Skyfall! Bond movies had a strong impact on me, growing up. One thing I’m particularly fond of is the travel: in each film, 007 typically hits four or more colorful, noisy, elegant, and/or fantastic locales. The other excitement in the films –Guns! Women! Diabolical bad guys! Terror! Style! Judi Dench!– plays a significant role. However, Bond’s globetrotting, or rather, globesprinting, has been key to my enjoyment of the films. Skyfall’s opening shots in Turkey may compel me to make that trip happen sooner, rather than later.

Four St. Paul neighborhoods. Twice.

From one edge to the other, and back again: On Sunday I ran 13 miles, starting from my house. My Adidas’ soles kissed pavement in the communities of the West Side, West Seventh, Summit/Crocus Hill, and Merriam Park. Then, all the way back through all of them.

Running 13 road miles at a time of year when I really don’t need to was perhaps indicative of my lack of control over my running habit.

Still, I had a cause! Early last week I was thinking I’d probably get out to a park for a fun 2-3 hour trail run with friends. So, when I noticed a challenge on the DailyMile site to raise a little money and awareness for the people affected by Hurricane Sandy, run4nyc, I committed to a “virtual half marathon,” which I had to complete by Monday. My trail run plans fell through, and I ended up doing the run on pavement and on a cold, windy day that even strafed me with ice pellets. It was nowhere near as unpleasant as having a hurricane wash away my reality, but it seemed fitting that 13 miles was particularly difficult, mostly as I hadn’t run more than six miles since October 7.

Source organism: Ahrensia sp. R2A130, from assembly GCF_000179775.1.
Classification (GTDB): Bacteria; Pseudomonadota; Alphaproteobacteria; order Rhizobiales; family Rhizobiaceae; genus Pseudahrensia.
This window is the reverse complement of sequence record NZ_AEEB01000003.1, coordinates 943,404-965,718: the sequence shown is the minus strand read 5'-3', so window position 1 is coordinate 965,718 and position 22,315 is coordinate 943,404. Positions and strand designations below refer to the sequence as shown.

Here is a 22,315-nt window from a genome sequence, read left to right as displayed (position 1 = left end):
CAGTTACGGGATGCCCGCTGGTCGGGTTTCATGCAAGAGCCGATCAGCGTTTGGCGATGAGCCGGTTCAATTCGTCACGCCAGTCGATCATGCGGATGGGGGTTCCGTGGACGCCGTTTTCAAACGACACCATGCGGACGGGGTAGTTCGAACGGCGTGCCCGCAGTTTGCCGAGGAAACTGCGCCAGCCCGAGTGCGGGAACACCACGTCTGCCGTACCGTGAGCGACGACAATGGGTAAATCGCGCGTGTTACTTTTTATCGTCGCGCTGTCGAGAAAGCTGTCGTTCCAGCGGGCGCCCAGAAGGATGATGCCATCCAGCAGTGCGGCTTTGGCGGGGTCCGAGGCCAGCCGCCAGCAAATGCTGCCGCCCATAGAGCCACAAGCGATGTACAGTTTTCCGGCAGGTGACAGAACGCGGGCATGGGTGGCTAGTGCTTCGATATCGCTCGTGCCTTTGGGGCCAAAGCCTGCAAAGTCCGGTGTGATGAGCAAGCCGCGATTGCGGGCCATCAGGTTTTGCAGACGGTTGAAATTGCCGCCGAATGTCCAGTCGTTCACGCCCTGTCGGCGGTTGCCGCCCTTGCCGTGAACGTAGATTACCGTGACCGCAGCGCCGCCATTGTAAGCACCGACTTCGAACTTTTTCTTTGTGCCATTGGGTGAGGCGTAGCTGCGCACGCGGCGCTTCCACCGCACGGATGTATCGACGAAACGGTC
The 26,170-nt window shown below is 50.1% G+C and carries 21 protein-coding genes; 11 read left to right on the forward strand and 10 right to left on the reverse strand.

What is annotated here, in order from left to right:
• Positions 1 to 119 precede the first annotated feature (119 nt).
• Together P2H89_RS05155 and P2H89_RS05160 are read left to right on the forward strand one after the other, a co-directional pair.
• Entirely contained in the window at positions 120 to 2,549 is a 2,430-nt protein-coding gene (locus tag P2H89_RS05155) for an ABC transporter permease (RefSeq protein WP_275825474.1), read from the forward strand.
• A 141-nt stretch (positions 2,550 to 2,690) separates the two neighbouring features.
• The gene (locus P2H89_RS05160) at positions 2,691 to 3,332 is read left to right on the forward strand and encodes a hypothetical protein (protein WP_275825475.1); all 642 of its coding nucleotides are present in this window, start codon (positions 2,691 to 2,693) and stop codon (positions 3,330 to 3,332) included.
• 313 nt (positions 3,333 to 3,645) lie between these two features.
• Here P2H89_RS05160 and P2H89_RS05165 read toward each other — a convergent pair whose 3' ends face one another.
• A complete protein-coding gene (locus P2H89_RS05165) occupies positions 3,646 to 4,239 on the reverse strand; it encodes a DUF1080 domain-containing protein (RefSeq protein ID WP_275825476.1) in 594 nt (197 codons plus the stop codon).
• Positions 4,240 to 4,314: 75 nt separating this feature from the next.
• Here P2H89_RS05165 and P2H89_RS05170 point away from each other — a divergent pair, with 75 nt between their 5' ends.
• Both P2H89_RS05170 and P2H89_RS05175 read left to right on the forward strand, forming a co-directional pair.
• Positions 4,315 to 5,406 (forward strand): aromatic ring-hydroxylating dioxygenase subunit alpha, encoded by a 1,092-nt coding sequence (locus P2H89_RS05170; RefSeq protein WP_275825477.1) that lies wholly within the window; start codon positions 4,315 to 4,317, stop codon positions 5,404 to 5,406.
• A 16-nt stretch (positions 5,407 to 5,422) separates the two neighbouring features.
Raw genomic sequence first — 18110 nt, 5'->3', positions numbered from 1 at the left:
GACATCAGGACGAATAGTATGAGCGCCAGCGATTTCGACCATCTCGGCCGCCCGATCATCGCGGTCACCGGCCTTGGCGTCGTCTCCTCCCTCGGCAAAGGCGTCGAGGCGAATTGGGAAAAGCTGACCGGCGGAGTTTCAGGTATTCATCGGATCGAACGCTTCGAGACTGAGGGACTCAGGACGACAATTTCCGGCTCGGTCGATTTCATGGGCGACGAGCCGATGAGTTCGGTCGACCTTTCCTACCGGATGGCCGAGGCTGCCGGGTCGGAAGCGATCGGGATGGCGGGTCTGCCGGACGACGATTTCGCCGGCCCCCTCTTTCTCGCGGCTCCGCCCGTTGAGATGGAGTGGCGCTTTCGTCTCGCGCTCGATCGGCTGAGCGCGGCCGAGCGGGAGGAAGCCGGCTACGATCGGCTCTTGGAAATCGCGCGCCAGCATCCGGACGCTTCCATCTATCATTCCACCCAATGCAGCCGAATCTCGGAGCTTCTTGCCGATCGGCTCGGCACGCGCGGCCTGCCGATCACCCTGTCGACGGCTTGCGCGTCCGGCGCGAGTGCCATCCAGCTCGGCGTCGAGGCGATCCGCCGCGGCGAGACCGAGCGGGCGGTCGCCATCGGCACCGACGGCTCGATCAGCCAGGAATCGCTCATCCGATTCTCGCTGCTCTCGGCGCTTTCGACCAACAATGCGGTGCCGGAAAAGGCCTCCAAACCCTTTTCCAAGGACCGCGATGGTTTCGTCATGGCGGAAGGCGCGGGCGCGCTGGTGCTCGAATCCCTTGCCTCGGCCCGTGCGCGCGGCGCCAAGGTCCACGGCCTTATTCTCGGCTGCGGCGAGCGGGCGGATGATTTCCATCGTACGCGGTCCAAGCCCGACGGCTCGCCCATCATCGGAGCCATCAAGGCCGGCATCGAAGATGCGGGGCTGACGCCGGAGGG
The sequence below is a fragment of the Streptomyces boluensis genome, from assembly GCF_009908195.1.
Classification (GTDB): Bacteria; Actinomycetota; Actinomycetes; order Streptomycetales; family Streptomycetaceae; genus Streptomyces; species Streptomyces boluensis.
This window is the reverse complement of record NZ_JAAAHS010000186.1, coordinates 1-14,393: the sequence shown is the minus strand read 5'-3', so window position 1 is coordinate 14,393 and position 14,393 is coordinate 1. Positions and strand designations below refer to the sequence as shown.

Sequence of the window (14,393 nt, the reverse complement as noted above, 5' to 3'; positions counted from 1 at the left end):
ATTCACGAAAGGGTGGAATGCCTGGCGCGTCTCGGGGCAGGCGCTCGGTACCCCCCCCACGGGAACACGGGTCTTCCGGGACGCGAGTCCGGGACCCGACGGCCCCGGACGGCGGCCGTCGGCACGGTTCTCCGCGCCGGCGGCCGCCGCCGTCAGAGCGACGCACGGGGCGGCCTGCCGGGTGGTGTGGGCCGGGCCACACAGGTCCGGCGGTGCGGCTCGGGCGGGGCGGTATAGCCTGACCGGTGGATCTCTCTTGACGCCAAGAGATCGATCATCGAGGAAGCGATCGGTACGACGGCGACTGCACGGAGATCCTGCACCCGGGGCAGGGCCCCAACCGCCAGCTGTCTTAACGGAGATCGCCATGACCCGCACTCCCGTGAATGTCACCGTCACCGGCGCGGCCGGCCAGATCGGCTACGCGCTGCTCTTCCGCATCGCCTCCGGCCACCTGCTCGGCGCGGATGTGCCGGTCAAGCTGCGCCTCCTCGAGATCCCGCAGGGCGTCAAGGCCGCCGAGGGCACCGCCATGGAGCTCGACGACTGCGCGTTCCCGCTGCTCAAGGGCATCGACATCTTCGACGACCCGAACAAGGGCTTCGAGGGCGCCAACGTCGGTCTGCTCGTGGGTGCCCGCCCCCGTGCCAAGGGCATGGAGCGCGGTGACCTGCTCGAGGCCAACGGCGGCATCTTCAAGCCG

Around mile 10 I passed an adorable elephant statue (pictured above), which evoked Ganesha, the Hindu deity that is known as an obstacle remover. The inspiration was a helpful boost – at that moment I needed help removing the obstacle of sore feet and low energy.

Where it’s okay if you sample it several times a day

Italy! Gelato has arrived in St. Paul, and after picking up some groceries I stopped by the new Cow Bella for a treat. The Amarena (Italian Sour Cherry) was most excellent; the Gianduja was a nice complement. Sunday’s crisp temperature assured that a few spoons of the serving made it home for Steve to sample.

Frontier America. Or Egypt.


It finally rose.

For me, sourdough originated in my mom’s fridge in a glass jar with a rubber seal. Given my family’s frontier history, sourdough means old west coast to me: miner forty-niners. Tiny men standing by enormous trees with saws that require two men to use. If you look it up in Wikipedia, you learn that, like many things, it originated in Egypt. So be it.

My starter came directly from King Arthur Flour, this past July. Since then I’ve been learning the ins and outs of keeping it adequately fed and using it to bring food to our table. On Sunday, I was resolute on using the starter to make the dough for a calzone recipe. Cold weather, my preference to knead with the KitchenAid, and possibly just a little too much flour made for a less than supple dough ball, but we made it work. We ended up with eight lovely little gaping maws pockets of pepper, tomato, cheese and sausage on the table by 7pm.

That’s my “local traveler” report for the week. How do you travel, when staying at home?

Rails and the City: the Central Corridor LRT


Progressing … around the corner